Packings of soft spheres at zero temperature have long served as model disordered solids, as they possess a rigidity transition (at “point J”) in the absence of translational order and have a host of interesting properties as a function of density, frictional interactions, temperature, applied stress, and other control parameters.
An early interest of ours was to investigate this model system under different boundary conditions. Amorphous solids with free surfaces in general display a number of intriguing phenomena. Both crystalline and amorphous nano-particles have unusual vibrational densities of states, in part due to their finite size and in part due to the heterogeneity of bond number and strength for particles as a function of distance from the surface. Shear banding and the failure modes of mesoscopic solid systems, such as nanopillars, have been an active area of research, and there again the free surfaces play a role in mediating the allowed failure modes. Perhaps most famously, nanometrically thin films of polymers and small-molecule glasses have material properties which deviate sharply from bulk expectations. An outstanding challenge for these systems has been the search for a structural length scale that corresponds to this length scale of accelerated dynamics; just as in bulk glassy systems, simple measures of static structure fail to correlate with the observed dynamic length near a free surface.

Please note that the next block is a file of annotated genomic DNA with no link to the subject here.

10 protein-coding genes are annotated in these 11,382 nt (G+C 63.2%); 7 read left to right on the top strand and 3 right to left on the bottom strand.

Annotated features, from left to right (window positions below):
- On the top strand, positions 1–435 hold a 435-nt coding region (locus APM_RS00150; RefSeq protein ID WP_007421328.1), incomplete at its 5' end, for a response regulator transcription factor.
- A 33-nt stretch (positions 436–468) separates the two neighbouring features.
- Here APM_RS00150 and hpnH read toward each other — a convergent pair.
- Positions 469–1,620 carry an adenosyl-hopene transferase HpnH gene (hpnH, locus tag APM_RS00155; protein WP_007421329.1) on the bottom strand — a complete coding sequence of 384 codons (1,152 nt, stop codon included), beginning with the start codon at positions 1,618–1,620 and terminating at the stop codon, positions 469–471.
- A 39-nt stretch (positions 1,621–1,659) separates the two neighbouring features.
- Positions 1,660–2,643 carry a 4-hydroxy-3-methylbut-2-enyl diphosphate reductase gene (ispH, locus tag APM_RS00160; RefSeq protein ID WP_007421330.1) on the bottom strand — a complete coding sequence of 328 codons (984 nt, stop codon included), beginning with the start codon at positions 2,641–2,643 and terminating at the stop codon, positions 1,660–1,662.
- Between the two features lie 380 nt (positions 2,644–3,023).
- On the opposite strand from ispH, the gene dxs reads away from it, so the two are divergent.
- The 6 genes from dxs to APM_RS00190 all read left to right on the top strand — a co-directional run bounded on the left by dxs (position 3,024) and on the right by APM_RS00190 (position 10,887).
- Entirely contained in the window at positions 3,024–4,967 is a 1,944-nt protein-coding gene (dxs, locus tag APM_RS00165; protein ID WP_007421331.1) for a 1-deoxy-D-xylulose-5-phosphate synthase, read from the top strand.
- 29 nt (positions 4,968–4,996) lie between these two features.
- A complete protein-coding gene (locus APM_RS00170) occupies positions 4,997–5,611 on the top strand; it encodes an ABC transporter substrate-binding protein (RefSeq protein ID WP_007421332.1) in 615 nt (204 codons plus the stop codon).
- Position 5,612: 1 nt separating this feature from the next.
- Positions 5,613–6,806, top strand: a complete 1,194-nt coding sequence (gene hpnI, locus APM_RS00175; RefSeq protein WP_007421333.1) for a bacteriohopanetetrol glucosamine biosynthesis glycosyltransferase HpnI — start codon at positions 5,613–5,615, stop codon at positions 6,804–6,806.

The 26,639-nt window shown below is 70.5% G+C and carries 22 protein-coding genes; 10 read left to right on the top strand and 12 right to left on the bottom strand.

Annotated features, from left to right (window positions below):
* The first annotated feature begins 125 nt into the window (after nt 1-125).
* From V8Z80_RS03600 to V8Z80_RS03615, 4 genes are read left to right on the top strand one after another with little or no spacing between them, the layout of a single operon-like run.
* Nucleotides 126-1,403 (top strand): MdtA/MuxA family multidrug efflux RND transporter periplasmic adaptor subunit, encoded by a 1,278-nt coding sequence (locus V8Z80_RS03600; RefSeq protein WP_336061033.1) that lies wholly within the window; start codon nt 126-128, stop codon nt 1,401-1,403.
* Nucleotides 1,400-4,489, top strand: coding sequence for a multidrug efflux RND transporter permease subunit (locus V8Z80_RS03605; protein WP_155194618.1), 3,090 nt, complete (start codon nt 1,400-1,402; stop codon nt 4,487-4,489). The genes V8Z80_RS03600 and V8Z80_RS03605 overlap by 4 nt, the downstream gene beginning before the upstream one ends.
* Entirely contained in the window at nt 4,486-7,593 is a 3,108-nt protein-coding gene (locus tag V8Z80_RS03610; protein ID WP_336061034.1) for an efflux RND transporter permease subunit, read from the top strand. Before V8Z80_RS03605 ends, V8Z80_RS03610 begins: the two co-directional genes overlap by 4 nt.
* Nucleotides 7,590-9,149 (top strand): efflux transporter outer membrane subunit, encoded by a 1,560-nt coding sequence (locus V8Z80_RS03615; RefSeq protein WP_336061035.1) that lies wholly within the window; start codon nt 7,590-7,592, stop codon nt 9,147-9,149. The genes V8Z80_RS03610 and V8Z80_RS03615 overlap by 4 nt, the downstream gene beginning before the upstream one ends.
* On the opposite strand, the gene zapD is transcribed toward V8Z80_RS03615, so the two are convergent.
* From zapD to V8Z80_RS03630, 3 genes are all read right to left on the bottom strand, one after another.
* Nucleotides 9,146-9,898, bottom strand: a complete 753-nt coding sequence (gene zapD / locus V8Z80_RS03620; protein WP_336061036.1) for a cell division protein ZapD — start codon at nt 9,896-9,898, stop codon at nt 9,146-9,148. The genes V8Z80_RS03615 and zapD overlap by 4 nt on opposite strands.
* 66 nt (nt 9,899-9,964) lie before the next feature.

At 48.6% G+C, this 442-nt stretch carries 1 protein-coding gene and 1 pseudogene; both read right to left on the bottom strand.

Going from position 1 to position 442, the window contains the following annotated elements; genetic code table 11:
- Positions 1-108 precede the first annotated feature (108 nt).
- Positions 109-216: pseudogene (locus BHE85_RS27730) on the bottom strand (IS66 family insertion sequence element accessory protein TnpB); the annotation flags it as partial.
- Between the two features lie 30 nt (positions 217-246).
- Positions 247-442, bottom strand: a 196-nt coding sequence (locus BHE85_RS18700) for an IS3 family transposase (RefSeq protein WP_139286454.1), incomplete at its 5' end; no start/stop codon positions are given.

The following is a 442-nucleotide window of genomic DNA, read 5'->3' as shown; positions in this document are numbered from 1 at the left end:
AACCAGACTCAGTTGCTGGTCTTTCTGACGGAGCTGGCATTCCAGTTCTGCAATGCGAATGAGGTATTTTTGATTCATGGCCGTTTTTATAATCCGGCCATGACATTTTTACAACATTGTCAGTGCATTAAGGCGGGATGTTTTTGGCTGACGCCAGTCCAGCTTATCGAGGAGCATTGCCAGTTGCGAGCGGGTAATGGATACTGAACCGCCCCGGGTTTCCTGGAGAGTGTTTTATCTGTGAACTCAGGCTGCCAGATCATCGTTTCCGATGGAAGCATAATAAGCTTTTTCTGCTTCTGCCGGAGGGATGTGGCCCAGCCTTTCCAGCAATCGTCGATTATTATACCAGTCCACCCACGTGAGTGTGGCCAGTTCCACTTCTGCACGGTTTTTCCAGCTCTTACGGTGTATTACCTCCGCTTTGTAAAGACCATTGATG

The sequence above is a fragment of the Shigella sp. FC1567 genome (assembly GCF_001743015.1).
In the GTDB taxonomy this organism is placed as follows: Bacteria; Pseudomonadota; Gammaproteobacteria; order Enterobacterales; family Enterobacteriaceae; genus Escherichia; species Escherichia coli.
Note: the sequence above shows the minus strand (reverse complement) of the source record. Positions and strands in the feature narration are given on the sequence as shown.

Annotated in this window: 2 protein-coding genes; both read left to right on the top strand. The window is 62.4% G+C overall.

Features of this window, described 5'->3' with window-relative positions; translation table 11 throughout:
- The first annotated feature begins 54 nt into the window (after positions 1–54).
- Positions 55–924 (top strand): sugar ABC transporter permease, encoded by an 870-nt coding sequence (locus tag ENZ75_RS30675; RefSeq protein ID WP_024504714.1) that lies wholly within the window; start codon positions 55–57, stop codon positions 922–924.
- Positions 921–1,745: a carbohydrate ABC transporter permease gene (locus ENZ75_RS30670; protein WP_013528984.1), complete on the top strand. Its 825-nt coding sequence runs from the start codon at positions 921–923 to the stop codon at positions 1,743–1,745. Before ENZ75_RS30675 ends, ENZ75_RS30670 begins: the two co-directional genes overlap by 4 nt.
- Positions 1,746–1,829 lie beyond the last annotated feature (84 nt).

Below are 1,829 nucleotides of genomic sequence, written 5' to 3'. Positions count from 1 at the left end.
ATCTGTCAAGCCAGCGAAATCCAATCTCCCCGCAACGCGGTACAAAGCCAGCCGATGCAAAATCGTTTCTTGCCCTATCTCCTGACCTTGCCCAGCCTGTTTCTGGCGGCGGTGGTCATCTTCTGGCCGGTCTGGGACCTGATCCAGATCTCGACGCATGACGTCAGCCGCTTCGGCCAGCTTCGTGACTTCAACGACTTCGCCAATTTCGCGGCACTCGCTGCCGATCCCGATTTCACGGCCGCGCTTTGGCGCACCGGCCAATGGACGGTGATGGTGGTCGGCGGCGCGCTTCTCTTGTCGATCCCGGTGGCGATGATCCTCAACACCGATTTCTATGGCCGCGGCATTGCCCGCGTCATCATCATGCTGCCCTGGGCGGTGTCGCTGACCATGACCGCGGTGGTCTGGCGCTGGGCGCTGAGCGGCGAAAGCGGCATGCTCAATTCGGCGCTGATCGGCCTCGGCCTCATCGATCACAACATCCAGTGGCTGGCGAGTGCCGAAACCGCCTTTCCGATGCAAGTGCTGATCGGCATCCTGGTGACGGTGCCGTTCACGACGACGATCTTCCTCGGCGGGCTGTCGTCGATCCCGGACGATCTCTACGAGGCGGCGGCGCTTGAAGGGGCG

We were interested in studying the characteristic vibrational modes at the surface of model disordered systems. We looked at disordered spring networks derived from jammed sphere packings, which have been shown to give physical insight into the material properties (elastic moduli, thermal transport properties, etc.) of real materials. In addition to the surface acoustic waves expected from continuum elasticity – e.g. Rayleigh waves – we find that there is an additional population of disordered surface modes (shown in the plot to the left), and that these modes have an intricate spatial structure that extends into the bulk by a diverging length scale set by the proximity to the jamming transition. Recent work (coming soon!) indicates, though, that these structural signatures of free surfaces do not survive when studying finite-temperature glassy systems.
In addition to our study of disordered spring networks with free surfaces, we also undertook a study of how stresses are distributed and supported in these jammed systems. Our particular focus was on the states of self stress — arrangements of tensions and compressions on the bonds that lead to no net motion of the particles. Mathematically these are the natural dual of the zero-energy motions of particles. Inspired by this mathematical relationship, we investigate the spatial organization of the states of self stress associated with individual bonds for systems above the jamming transition, expecting to find a natural correspondence with the spatial organization of zero-energy motions for systems below the jamming transition. Although limited by numerics, our analysis suggested that the spatial organization of these objects is actually controlled by a (possibly dimension-dependent) combination of the multiple diverging length scales known to exist near point J.